Alexis Sanchez’s abrupt decline has been of great detriment to Manchester United. Having fought relentlessly against Manchester City for his signature, there was a feeling of immense satisfaction on the red half of Manchester once he had signed.
At Arsenal, Chile’s all-time leading goalscorer had been one of the league’s most mesmerising talents, capable of the exceptional and sufficiently proficient at changing the course of a game in an instant.
Nonetheless, Alexis is a mere shadow of his former self. The player that glistened and dazzled so spectacularly at Barcelona and Arsenal is no more. The current edition is prone to making simple mistakes, incapable of dictating games, and generally ineffectual in the iconic red shirt of United. Seemingly, confidence has seeped out of his body, leaving the 30-year-old limited in his ability to influence games.
It’s believed that the forward earns £350,000 a week, and in return for that hefty investment United have been rewarded with a measly return of five goals in 40 games, only three of which have been scored in the Premier League.
This unexpected and pronounced fall from grace has left him on the periphery of the first-team picture at Manchester United, a utility option as opposed to one of the first names on the team sheet. How can a player as immensely talented as Sanchez see his quality and impact recede so quickly?
Since Jose Mourinho was sacked from his duties as the United manager, and under the tutelage of Ole Gunnar Solskjær, Paul Pogba has been liberated, and they’ve certainly reaped the resultant benefits. The 25-year-old has amassed 25 goal contributions – 14 goals, 11 assists – during 34 games for the Red Devils, a genuinely phenomenal return and one that attests the midfielder’s status as a world-class talent.
If United require inspiration, they turn towards Pogba. On the rare occasions that the Frenchman is nullified, as was exemplified by the 2-0 defeat to PSG, United suffer.
This degree of importance, and in a sense, dependence is what Alexis enjoyed at Arsenal. During his spell with the north London club, the forward amassed 80 goals in 166 appearances, almost a goal every two appearances. Quality and continuity are two words that characterise Sanchez’s spell with Arsenal.
In 51 appearances during all competitions in the 2016/17 campaign, he amassed a staggering total of 48 goal contributions – 30 goals, 18 assists. His reputation as one of the league’s most decorated talents was undeniable, and for all the creativity and the refined vision that Mesut Ozil provided, Sanchez was unequivocally Arsenal’s most important player.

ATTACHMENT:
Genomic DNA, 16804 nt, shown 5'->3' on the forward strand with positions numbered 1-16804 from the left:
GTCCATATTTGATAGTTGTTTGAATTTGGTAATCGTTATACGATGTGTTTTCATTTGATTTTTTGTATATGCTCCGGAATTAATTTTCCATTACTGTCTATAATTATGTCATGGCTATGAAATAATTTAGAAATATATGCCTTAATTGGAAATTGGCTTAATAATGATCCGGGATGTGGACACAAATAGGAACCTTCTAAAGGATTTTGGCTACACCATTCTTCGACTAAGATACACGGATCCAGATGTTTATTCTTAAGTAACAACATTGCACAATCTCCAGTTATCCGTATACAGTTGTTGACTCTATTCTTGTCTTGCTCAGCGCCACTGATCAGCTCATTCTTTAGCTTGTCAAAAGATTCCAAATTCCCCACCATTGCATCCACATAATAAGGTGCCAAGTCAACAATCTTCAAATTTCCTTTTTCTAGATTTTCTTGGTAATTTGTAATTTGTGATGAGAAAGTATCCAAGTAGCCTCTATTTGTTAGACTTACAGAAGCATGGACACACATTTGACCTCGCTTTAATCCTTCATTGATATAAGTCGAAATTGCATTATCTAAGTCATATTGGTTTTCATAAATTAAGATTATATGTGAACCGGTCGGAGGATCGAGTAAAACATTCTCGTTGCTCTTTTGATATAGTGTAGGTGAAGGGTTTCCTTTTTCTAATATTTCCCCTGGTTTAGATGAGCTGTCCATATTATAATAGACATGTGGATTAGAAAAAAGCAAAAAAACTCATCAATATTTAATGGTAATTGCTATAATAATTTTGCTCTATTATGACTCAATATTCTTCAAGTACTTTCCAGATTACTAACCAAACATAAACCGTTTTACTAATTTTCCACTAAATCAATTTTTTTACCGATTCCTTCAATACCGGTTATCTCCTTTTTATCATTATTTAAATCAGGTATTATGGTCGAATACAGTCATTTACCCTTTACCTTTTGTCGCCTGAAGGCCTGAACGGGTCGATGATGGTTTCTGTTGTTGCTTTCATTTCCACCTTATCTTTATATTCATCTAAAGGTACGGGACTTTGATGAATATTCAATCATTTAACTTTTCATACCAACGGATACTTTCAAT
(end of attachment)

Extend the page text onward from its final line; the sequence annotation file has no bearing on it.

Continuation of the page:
One of the Chilean’s great strengths is his tactical adaptability, he’s capable of playing on either flank or operating as a striker, and generally, he thrived wherever he played at Arsenal. Given the extent of his significance, and Arsenal’s creative reliance on his output, he was granted considerable freedom; the licence to attack and express himself.
Primarily, he was Arsenal’s best player, and the supporting act failed to emulate his dazzling heights.
Since joining United, he has faced increased competition, and due to his underwhelming performances, he’s often been overlooked. In the presence of Martial, Lingard, Mata, Rashford and Lukaku, Sanchez has struggled to attain a starting position. Ultimately, his failure to make an immediate impression at Old Trafford, one of the contributing factors behind his signing, has left the Chilean fairly alienated at the club.
He has failed to demonstrate his ability to replicate the success that he achieved at Arsenal, and as a result, hasn’t been granted the same freedom to express himself.
Importantly, Jose Mourinho wasn’t the most accommodating manager to utilise and unleash the extent of Sanchez’s creative talent, but the sharp reduction in his statistical output and his dwindling confidence has created a somewhat problematic scenario at United – one that isn’t beneficial for club or player.